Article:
If cocktails and cheeky banter is your kind of thing, you’ve come to the right place. Bearded bartenders throwing you a can of VB? Yeah, Ramblin’ Rascal Tavern’s got that, too.
“If Earl’s Juke Joint and The Baxter Inn had a lovechild, that’d be us,” says Charlie Lehmann, one-third of the trio responsible for bringing you Ramblin’ Rascal Tavern. “We’re the ADD child.”
It’s a classic old boozer. A working man’s pub. A place where ‘shit tinnies’ go for $6 and the unofficial uniform is dungarees – t-shirt optional. For Charlie and his fellow rascals – Sebastian Soto (ex-The Baxter Inn) and Dardan Shervashidze (ex-Frankie’s Pizza) – it’s their first solo-venture. You can see their Swillhouse heritage, though; there’s freshly squeezed apple juice with your whiskey, free corn nuts on the tables and cheeky banter from the bar.
The boys of Ramblin’ Rascal Tavern have all the youthful exuberance that goes with running your own bar (even if they can’t fathom when their next day off is).
What to expect before you ramble in to Ramblin Rascals.
The vibe: It’s cheeky, underground and a little bit grungy. They know how to ensure a good time.
Ideal for: Friday night drinks that end up escalating.
Bartender's choice: Tombstone, $19. For bearded men and ladies.
By the way... Head to the ladies’ bathroom, where a wall of chalkboard and a tin of chalk awaits. Also, there’s free wifi.
And so they should. Last Friday was supposed to be a ‘soft launch’, but news of their opening went viral (oops) and half of Sydney tried to cram themselves in the underground drinking halls. You get a well-earned pat on the back when everyone wants a piece of you when the paint’s not yet dry.
If we had to settle on a theme here, it would be ‘ode to Australia’: vintage photographs of ‘20s and ‘30s Sydney line the walls and all the beer and wine is Australian-made. Where the pin ups of Marilyn Monroe and Bettie Page fit into that equation, we’re not sure, but hey – at least the ladies will help you find a beer. Marilyn guards the pale ales, while Bettie is all over the darker stouts. Blonde hair / dark hair – geddit? Good. Moving on.
Read more: "10 Things You Didn't Know About Frankie's Pizza" - including their porn shoot. Yes, really.
Despite the temptation to order a $6 ‘shit tinnie’ (anything from VB to Toohey’s New, whatever the boys decide that week), we’re here for the cocktails. The Snap, Crackle and Pop has a secret ingredient that, while we don’t want to give away, will definitely bring you straight back to your childhood. But it’s the Tombstone (Jim Beam Rye, sugar and bitters) that, once ordered, will get the boys’ attention. Finish it and you’ll have their respect; order another and you might as well be hired.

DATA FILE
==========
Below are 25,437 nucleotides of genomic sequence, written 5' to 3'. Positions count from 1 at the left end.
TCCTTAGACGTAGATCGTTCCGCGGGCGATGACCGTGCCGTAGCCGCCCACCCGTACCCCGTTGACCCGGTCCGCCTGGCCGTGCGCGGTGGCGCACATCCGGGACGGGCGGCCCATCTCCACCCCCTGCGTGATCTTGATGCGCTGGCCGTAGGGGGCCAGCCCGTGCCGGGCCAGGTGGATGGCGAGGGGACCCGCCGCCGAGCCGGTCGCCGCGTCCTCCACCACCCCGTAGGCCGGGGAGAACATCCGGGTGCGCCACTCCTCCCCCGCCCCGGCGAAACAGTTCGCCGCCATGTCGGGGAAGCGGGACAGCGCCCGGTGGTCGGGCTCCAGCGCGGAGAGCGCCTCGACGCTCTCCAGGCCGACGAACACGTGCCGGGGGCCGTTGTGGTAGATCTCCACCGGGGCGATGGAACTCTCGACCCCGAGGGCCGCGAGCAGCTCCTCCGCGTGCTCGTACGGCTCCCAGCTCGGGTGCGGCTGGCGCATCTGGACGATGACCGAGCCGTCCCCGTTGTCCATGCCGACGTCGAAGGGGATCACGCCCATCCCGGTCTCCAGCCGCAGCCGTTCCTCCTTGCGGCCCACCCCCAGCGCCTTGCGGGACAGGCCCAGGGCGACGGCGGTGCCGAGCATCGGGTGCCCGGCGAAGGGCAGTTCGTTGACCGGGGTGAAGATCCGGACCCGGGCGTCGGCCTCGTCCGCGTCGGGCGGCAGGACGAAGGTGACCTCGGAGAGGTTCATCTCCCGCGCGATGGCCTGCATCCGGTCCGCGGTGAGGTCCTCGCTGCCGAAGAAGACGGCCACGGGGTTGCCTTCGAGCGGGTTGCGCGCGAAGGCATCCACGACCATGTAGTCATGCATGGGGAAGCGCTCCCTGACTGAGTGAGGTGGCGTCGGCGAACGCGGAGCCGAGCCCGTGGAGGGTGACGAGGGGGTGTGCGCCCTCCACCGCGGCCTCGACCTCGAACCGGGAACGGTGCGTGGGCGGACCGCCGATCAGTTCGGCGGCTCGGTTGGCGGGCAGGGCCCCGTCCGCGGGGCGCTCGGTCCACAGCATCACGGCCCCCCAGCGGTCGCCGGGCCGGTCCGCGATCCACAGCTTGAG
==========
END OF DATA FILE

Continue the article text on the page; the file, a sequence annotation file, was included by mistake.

The place is entirely underground and kind of feels a bit like somebody set up shop in a basement everyone had forgotten about. It’s actually the old Laugh Garage site. “We told Anton [Forte, who owns the Swillhouse venues with Jason Scott] that we wanted to open our own bar,” says Charlie. “Two weeks later, he found us this place.”
It’s nice to see that the Swilhouse tradition of encouraging their bartenders to open their own places lives on (think Tio’s and Earl’s Juke Joint). The chicks have left the nest, so to speak. It’s the circle of (hospitality) life.
If the boys are nervous about their first venture, they’re not showing it. Working with hangovers seems to be de rigeur and while there’s not exactly a dance floor, an impromptu one forms most nights. Music-wise you’re looking at a few carefully curated playlists: what the boys want to hear, the sort of music you love to belt out after a few drinks and songs so shit you can’t help but love them. That last list is strictly for the end of the night, when everybody’s feeling a little more appreciative of Carly Rae Jepsen and the like.
You have to appreciate a place that has more seats than capacity (capped at 116). Down the track they’re looking at doing simple food and building up an excellent cognac collection, but right now they’re just focusing on pumping out the good times.
Up and at them, boys.
Address: 60 Park St, Sydney
Opening Hours: Monday to Saturday 4pm-12am, Sunday 4pm-10pm